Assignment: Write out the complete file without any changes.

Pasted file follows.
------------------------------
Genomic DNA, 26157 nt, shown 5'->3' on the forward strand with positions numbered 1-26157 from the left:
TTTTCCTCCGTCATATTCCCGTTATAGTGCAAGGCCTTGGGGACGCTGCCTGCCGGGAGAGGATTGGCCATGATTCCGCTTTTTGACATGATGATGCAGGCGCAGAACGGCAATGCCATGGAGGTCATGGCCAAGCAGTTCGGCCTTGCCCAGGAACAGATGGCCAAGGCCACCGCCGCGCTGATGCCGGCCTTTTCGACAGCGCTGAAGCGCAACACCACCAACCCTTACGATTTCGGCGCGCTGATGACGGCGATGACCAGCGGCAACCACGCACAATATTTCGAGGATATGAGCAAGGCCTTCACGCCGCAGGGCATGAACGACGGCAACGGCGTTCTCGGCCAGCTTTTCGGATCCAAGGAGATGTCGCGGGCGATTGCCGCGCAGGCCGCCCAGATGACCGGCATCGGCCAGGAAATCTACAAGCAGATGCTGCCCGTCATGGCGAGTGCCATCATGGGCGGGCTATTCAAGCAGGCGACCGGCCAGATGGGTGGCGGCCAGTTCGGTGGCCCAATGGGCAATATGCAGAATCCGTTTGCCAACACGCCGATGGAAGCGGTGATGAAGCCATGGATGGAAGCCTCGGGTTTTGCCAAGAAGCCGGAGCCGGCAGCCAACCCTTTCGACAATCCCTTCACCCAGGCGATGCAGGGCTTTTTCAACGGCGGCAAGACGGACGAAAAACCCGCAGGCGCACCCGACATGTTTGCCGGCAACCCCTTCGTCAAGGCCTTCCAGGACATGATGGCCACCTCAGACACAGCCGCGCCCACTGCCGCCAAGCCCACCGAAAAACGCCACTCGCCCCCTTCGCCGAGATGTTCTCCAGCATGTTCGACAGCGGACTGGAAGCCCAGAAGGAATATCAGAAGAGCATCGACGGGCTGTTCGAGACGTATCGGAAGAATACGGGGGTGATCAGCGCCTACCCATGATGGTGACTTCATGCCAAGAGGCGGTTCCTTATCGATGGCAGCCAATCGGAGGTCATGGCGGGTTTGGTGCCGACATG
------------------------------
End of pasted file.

Genomic DNA, 26157 nt, shown 5'->3' on the forward strand with positions numbered 1-26157 from the left:
TTTTCCTCCGTCATATTCCCGTTATAGTGCAAGGCCTTGGGGACGCTGCCTGCCGGGAGAGGATTGGCCATGATTCCGCTTTTTGACATGATGATGCAGGCGCAGAACGGCAATGCCATGGAGGTCATGGCCAAGCAGTTCGGCCTTGCCCAGGAACAGATGGCCAAGGCCACCGCCGCGCTGATGCCGGCCTTTTCGACAGCGCTGAAGCGCAACACCACCAACCCTTACGATTTCGGCGCGCTGATGACGGCGATGACCAGCGGCAACCACGCACAATATTTCGAGGATATGAGCAAGGCCTTCACGCCGCAGGGCATGAACGACGGCAACGGCGTTCTCGGCCAGCTTTTCGGATCCAAGGAGATGTCGCGGGCGATTGCCGCGCAGGCCGCCCAGATGACCGGCATCGGCCAGGAAATCTACAAGCAGATGCTGCCCGTCATGGCGAGTGCCATCATGGGCGGGCTATTCAAGCAGGCGACCGGCCAGATGGGTGGCGGCCAGTTCGGTGGCCCAATGGGCAATATGCAGAATCCGTTTGCCAACACGCCGATGGAAGCGGTGATGAAGCCATGGATGGAAGCCTCGGGTTTTGCCAAGAAGCCGGAGCCGGCAGCCAACCCTTTCGACAATCCCTTCACCCAGGCGATGCAGGGCTTTTTCAACGGCGGCAAGACGGACGAAAAACCCGCAGGCGCACCCGACATGTTTGCCGGCAACCCCTTCGTCAAGGCCTTCCAGGACATGATGGCCACCTCAGACACAGCCGCGCCCACTGCCGCCAAGCCCACCGAAAAACGCCACTCGCCCCCTTCGCCGAGATGTTCTCCAGCATGTTCGACAGCGGACTGGAAGCCCAGAAGGAATATCAGAAGAGCATCGACGGGCTGTTCGAGACGTATCGGAAGAATACGGGGGTGATCAGCGCCTACCCATGATGGTGACTTCATGCCAAGAGGCGGTTCCTTATCGATGGCAGCCAATCGGAGGTCATGGCGGGTTTGGTGCCGACATG